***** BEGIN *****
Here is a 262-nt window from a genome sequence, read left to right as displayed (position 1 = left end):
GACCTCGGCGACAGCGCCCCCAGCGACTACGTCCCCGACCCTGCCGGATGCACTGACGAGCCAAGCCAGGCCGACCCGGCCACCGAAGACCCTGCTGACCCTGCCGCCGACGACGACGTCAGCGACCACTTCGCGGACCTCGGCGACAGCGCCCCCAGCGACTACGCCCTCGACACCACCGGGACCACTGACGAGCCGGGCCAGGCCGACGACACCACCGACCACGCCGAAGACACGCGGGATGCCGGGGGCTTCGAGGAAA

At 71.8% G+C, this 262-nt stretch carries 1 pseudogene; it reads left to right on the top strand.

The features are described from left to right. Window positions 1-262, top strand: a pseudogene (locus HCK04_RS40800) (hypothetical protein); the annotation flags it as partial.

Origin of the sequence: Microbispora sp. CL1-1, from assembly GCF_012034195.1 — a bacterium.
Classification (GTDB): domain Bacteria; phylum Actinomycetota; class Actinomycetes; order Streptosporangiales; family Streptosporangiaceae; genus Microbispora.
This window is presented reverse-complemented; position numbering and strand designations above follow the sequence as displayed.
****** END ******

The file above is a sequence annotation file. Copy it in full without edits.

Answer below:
Here is a 262-nt window from a genome sequence, read left to right as displayed (position 1 = left end):
GACCTCGGCGACAGCGCCCCCAGCGACTACGTCCCCGACCCTGCCGGATGCACTGACGAGCCAAGCCAGGCCGACCCGGCCACCGAAGACCCTGCTGACCCTGCCGCCGACGACGACGTCAGCGACCACTTCGCGGACCTCGGCGACAGCGCCCCCAGCGACTACGCCCTCGACACCACCGGGACCACTGACGAGCCGGGCCAGGCCGACGACACCACCGACCACGCCGAAGACACGCGGGATGCCGGGGGCTTCGAGGAAA

At 71.8% G+C, this 262-nt stretch carries 1 pseudogene; it reads left to right on the top strand.

The features are described from left to right. Window positions 1-262, top strand: a pseudogene (locus HCK04_RS40800) (hypothetical protein); the annotation flags it as partial.

Origin of the sequence: Microbispora sp. CL1-1, from assembly GCF_012034195.1 — a bacterium.
Classification (GTDB): domain Bacteria; phylum Actinomycetota; class Actinomycetes; order Streptosporangiales; family Streptosporangiaceae; genus Microbispora.
This window is presented reverse-complemented; position numbering and strand designations above follow the sequence as displayed.